The extraordinary gentleman


Alan Moore was the poster boy of comics. Then the 'V for Vendetta' and 'Watchmen' creator walked away in disgust. Now, still shunning the mainstream, he is back with a new instalment of 'The League of Extraordinary Gentlemen'

Alan Moore, the world-building comic creator, magician and anarchist, always had problems with authority. "I was kicked out of the Northampton grammar school aged 16," he says, in his deep voice. "My headmaster disliked me so much he took it upon himself to write to prospective employers warning them not to hire me."

Nowadays, everyone wants to hire the creator of Watchmen, V for Vendetta, From Hell and The League of Extraordinary Gentlemen, but he doesn't want to be hired. He has had his name removed from film versions of his comics and has refused payment for them. He also now refuses to write for the comic giants Marvel and DC Comics, though the latter has recently fudged the issue by producing weak prequels to Watchmen without Moore's involvement.

"I really don't want anything to do with comics any more," he says. "Comics had me as a spokesman for a long time. During the 1980s most of the great [ coverage] comics were getting was a review of my work or an interview with me. I was the poster boy. These days I don't want to talk about comics or to be associated with them. Frankly, the way the field has turned out I find a bit embarrassing. This wasn't what I wanted."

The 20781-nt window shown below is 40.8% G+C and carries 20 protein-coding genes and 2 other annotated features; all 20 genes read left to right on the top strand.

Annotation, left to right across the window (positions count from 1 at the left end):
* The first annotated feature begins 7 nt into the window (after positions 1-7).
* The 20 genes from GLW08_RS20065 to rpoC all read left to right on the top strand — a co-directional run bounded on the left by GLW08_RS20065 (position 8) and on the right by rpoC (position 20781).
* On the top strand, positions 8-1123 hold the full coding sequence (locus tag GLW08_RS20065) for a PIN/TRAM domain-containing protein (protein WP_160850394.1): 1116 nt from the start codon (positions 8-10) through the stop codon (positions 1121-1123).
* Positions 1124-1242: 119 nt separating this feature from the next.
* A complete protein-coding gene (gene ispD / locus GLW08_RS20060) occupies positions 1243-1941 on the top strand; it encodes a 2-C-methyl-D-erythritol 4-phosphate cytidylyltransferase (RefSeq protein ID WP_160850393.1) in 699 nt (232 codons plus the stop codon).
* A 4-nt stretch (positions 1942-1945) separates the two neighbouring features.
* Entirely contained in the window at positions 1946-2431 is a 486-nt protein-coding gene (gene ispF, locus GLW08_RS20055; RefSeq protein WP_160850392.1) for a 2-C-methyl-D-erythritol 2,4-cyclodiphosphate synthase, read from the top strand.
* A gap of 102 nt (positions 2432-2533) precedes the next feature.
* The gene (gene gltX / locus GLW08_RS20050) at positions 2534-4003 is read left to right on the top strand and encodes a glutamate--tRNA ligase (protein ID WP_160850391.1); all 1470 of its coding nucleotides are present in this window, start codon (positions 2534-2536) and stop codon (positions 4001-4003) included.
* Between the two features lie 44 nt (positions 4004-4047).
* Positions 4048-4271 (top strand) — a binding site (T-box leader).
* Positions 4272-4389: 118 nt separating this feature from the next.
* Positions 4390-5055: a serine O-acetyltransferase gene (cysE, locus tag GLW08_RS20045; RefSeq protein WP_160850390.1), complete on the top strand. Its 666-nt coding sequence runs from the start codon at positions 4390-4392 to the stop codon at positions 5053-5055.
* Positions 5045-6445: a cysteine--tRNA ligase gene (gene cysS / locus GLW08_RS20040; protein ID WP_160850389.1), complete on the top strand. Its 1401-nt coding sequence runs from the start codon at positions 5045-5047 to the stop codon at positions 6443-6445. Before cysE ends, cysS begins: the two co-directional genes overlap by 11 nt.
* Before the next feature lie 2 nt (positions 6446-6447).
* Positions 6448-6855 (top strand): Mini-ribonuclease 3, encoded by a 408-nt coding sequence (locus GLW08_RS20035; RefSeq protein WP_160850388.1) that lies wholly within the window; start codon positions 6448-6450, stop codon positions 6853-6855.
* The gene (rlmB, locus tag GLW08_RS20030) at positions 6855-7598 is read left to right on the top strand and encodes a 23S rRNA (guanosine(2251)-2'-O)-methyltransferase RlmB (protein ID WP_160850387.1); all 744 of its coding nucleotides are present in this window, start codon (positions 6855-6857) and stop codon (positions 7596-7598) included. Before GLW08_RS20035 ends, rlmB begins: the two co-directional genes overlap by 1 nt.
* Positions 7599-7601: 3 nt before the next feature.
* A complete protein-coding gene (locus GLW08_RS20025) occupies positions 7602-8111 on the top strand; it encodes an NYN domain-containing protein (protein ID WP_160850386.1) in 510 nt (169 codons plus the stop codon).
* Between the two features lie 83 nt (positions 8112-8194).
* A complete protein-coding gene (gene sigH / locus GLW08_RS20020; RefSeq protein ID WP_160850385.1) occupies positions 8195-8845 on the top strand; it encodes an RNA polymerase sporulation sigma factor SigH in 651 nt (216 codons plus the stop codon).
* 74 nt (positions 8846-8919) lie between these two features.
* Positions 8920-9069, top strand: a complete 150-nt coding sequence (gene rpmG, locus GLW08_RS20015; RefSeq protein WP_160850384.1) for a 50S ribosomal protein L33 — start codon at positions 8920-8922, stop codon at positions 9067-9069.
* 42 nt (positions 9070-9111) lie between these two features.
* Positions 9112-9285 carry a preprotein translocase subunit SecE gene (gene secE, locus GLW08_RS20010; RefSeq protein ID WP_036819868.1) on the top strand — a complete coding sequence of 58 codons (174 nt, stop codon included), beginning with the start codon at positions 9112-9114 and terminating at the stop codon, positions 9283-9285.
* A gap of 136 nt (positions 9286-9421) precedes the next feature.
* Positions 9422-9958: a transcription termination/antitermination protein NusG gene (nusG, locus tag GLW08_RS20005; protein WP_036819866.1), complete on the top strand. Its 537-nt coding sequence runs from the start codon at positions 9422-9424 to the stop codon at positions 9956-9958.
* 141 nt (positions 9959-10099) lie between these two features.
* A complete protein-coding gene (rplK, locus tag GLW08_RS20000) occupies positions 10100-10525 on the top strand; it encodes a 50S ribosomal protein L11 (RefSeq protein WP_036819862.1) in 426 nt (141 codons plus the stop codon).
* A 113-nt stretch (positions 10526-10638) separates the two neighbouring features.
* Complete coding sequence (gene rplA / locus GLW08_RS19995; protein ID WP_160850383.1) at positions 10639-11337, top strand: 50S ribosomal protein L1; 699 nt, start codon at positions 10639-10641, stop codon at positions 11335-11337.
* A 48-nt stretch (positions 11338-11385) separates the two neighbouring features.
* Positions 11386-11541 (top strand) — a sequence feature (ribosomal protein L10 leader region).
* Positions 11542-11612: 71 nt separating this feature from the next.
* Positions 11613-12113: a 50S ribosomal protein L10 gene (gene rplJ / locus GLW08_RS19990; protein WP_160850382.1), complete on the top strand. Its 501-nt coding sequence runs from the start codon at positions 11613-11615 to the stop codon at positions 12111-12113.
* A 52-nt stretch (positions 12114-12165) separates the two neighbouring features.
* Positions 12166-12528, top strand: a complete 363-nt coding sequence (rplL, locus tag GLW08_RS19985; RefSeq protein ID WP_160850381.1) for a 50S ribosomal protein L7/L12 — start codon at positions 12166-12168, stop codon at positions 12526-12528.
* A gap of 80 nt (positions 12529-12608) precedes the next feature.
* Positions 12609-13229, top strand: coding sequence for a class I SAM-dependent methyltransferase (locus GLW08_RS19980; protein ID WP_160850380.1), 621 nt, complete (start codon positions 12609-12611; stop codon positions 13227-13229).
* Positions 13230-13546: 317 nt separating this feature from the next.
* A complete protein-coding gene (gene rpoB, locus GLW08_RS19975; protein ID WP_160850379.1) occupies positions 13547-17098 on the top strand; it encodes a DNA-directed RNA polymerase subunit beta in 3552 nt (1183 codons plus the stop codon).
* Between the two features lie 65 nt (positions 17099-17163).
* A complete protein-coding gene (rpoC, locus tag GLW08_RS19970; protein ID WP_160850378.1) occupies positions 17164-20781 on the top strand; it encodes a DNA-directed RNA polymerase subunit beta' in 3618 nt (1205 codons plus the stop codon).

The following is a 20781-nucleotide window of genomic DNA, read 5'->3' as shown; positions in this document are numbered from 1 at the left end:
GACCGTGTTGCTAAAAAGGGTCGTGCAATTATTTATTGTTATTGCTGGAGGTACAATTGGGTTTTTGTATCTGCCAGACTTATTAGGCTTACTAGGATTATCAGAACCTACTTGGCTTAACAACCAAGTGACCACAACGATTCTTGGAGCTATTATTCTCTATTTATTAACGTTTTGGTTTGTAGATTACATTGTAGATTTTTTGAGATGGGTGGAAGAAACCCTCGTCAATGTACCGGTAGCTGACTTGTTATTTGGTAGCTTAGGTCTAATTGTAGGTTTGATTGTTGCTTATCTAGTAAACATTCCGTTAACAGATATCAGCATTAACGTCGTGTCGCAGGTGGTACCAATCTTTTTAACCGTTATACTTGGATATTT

Moore seldom leaves Northampton but is no recluse. He has had a cameo appearance in The Simpsons, for example (the production company had to come to Northampton, 100km north of London, to record the dialogue), and has appeared on news programmes discussing the Occupy movement (which has used imagery from V from Vendetta). He chats easily and in great detail about his career and the people who have inspired him.

His love of comics started early. In the 1950s he encountered the slipper-defying delinquents of the Beano, the Dandy and the Beezer. "Those comics were just something you had if you were working class. A bit like rickets," he says.

But it was American superhero titles that really inspired him. "Superman and Batman, I thought they were wonderful. Batman certainly wasn't a dark avenger. He was a big guy who looked like your uncle. He was always smiling and had a dog that wore a mask, presumably so the other dogs didn't recognise him. I fell in love with the medium."